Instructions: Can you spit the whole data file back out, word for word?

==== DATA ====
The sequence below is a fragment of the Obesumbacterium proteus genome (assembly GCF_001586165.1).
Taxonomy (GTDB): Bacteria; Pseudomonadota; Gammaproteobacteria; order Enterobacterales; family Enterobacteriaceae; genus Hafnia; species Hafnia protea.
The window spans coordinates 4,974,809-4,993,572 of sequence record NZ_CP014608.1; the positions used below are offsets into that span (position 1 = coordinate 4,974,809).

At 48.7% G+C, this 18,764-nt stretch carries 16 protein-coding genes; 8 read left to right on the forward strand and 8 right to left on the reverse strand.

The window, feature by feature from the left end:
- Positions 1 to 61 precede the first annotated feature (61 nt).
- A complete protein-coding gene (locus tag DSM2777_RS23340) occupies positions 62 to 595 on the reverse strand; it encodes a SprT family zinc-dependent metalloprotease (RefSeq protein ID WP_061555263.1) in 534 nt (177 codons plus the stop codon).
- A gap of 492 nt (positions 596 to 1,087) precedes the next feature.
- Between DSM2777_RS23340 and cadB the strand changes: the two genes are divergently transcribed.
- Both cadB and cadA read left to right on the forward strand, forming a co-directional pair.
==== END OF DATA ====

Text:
The sequence below is a fragment of the Obesumbacterium proteus genome (assembly GCF_001586165.1).
Taxonomy (GTDB): Bacteria; Pseudomonadota; Gammaproteobacteria; order Enterobacterales; family Enterobacteriaceae; genus Hafnia; species Hafnia protea.
The window spans coordinates 4,974,809-4,993,572 of sequence record NZ_CP014608.1; the positions used below are offsets into that span (position 1 = coordinate 4,974,809).

At 48.7% G+C, this 18,764-nt stretch carries 16 protein-coding genes; 8 read left to right on the forward strand and 8 right to left on the reverse strand.

The window, feature by feature from the left end:
- Positions 1 to 61 precede the first annotated feature (61 nt).
- A complete protein-coding gene (locus tag DSM2777_RS23340) occupies positions 62 to 595 on the reverse strand; it encodes a SprT family zinc-dependent metalloprotease (RefSeq protein ID WP_061555263.1) in 534 nt (177 codons plus the stop codon).
- A gap of 492 nt (positions 596 to 1,087) precedes the next feature.
- Between DSM2777_RS23340 and cadB the strand changes: the two genes are divergently transcribed.
- Both cadB and cadA read left to right on the forward strand, forming a co-directional pair.